What will the future of eating look like? I’ve heard a lot of different responses to this question. The daily, high-meat diet, best exemplified by American eating habits, surely isn’t sustainable in the long term. The artificially cheap meat US consumers have come to depend on is only made possible with heavy government subsidies and great environmental cost. Long before China and other up-and-comers reach a Western standard of living, resource exhaustion will put an end to factory farms. (Hopefully before one of these cesspools unleashes the long-dreaded “super bug”.)
A strong case can be made for vegetarianism as the new standard. A basic rule of ecology is that energy is lost with every link in the food chain. Over the course of its life, a rabbit consumes a great number of vegetable calories. When the fox catches up, however, only a small portion of that captured energy goes into his stomach. Ninety percent of the food energy a rabbit takes in over its lifetime is used up, with running, digging, procreating, etc. Only what’s left goes towards building rabbit muscles and other tissue, which can make a later meal for a predator.
For omnivores like us, therefore, strained resources can be made to stretch further if we eat the rabbit food instead of the rabbit. Or, to be more accurate, if we ate the grain we were growing, instead of force-feeding steers with it (who are naturally grass-eaters) and eating them for a fraction of the calories. So long as we can get all the nutrients we need, particularly protein, most arable farmland can be made better use of by growing food for people instead of animals for people.
Proof of concept of a balanced, meatless diet can be found in any number of largely vegetarian countries, India being the most prominent example. Of course, this is more easily accomplished in some environments than others. Not all land or climates are made equal.
In “The Omnivore’s Dilemma,” Michael Pollan suggests that those of us who wish to continue consuming meat can do so, but we need to produce it differently, and perhaps in smaller quantities. As his paragon of sustainability, he holds up Joel Salatin. Salatin is the owner of Polyface, a multi-use farm that mimics natural ecosystems. He doesn’t use artificial fertilizers, increase animal density above healthy or humane levels, or exhaust the land by overworking it.
Of course eggs, chicken, and beef purchased from Polyface are pricier than the mass-produced stuff. On the other hand, paying more for our animal products will probably encourage us to limit our intake, which for most North Americans is way too high. There’s also evidence that Salatin’s grass-fed beef and free-range laying chickens are a whole lot better for our cardiovascular health than its industrially-raised counterparts. Save giving up meat altogether, a reduced intake of better-raised meat might be the best option for both public health and the environment.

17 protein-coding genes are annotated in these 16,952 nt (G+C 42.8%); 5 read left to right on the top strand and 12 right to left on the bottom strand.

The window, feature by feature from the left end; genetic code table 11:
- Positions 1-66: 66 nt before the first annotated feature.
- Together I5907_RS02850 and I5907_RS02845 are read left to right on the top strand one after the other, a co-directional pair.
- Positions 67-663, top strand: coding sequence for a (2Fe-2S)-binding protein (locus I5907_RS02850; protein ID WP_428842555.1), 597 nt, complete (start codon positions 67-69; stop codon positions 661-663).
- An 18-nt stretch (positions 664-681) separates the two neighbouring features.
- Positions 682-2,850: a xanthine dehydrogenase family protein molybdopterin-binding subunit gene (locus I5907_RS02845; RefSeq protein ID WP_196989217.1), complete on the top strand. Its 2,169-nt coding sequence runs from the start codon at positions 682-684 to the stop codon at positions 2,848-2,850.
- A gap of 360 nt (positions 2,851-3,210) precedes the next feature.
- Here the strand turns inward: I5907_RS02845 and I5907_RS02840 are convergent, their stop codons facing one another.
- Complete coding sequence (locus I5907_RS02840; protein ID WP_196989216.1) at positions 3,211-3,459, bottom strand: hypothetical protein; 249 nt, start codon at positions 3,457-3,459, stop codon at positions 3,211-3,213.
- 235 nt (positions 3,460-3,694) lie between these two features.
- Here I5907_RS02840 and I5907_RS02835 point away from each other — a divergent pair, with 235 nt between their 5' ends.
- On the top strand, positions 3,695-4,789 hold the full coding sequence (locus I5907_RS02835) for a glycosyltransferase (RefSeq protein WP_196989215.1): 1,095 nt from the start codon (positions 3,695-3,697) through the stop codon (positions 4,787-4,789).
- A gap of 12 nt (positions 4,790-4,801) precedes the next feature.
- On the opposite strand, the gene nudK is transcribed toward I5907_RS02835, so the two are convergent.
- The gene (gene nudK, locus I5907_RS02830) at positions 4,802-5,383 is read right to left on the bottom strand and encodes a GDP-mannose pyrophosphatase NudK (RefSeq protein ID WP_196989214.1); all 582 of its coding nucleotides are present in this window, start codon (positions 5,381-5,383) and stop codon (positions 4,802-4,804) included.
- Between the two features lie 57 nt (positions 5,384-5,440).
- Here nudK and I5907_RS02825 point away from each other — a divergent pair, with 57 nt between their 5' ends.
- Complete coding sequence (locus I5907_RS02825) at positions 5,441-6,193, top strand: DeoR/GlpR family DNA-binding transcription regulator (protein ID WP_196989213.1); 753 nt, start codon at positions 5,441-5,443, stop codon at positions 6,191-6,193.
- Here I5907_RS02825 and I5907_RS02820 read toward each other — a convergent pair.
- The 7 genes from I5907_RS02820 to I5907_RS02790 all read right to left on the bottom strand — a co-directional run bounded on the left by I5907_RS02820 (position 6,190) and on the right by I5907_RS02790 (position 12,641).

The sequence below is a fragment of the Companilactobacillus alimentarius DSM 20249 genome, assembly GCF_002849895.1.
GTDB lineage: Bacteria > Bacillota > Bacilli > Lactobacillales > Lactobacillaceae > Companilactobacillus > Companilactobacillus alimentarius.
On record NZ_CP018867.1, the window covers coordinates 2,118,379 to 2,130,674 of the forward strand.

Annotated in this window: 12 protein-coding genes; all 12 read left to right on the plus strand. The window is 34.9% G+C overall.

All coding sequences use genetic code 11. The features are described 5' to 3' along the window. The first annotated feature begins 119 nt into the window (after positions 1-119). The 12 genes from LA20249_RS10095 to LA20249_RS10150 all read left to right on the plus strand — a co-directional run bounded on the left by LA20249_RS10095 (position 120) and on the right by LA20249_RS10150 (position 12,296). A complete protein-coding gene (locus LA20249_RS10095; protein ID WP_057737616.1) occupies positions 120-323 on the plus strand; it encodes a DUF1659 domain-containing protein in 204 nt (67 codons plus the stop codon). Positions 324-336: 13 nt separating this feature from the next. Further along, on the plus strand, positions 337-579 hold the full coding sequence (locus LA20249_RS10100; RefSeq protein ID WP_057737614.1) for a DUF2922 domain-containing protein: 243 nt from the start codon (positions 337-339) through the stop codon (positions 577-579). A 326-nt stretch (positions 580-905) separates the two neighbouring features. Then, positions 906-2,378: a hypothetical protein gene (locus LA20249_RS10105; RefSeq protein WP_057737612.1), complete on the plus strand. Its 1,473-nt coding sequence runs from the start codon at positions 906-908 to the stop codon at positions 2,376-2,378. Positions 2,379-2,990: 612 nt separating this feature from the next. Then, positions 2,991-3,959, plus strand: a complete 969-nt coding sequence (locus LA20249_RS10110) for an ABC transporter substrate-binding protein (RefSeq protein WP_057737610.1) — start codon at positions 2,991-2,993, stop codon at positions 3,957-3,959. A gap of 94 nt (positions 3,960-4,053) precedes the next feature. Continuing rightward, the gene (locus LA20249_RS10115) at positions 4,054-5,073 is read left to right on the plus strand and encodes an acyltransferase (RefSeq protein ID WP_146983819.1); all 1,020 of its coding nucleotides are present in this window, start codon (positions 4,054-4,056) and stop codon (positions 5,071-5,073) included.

A third option is foreign to most of us in the West, but commonplace in many parts of the world. We might consider raising a very different protein source than we are used to. Insects are even more sustainable than Salatin’s ecologically-friendly farming operation, requiring far less labor and no heavy equipment.
It has some advantages over straight vegetarianism because insects will feed on plants that we can’t eat, and thus might be a way for us to get calories out of land that is no good for human crops. In regions of the world where high-protein plants cannot be easily grown, insects, infinitely adaptable, may be the most efficient option, though it would take some getting used to at first.
A group of English design students recently created the Ento Box (a play on the popular Japanese convenience dish, Bento) as a way to make this idea more palatable for Westerners. The Ento Box is a single-serving meal of sushi, created with the help of real chefs, that doesn’t look like its made from insects at all. By disguising the ingredients, they hope to make it easier for people to forget what they’re eating and just enjoy it. This is just a transitional necessity for those of us set in our ways, as later generations may not think twice about eating an insect-based meal.
A few decades from now, each of these options may be the norm. Future restaurants may offer both vegetarian meals and insect-based choices. A menu option that is mostly vegetables and grains but includes a small amount of beef, pork or chicken may not be out of the question either. But a double quarter pounder with cheese may become more or less extinct.
Good riddance, I say. Bring on the bugs.
Read more: agriculture, climate change, consumption, ethical eating, global warming, meat eating, pollution, soil exhaustion, sustainability, sustainable agriculture, sustainable eating, veganism, vegetarianism
Photo credit: Meutia Chaerani / Indradi Soemardjan
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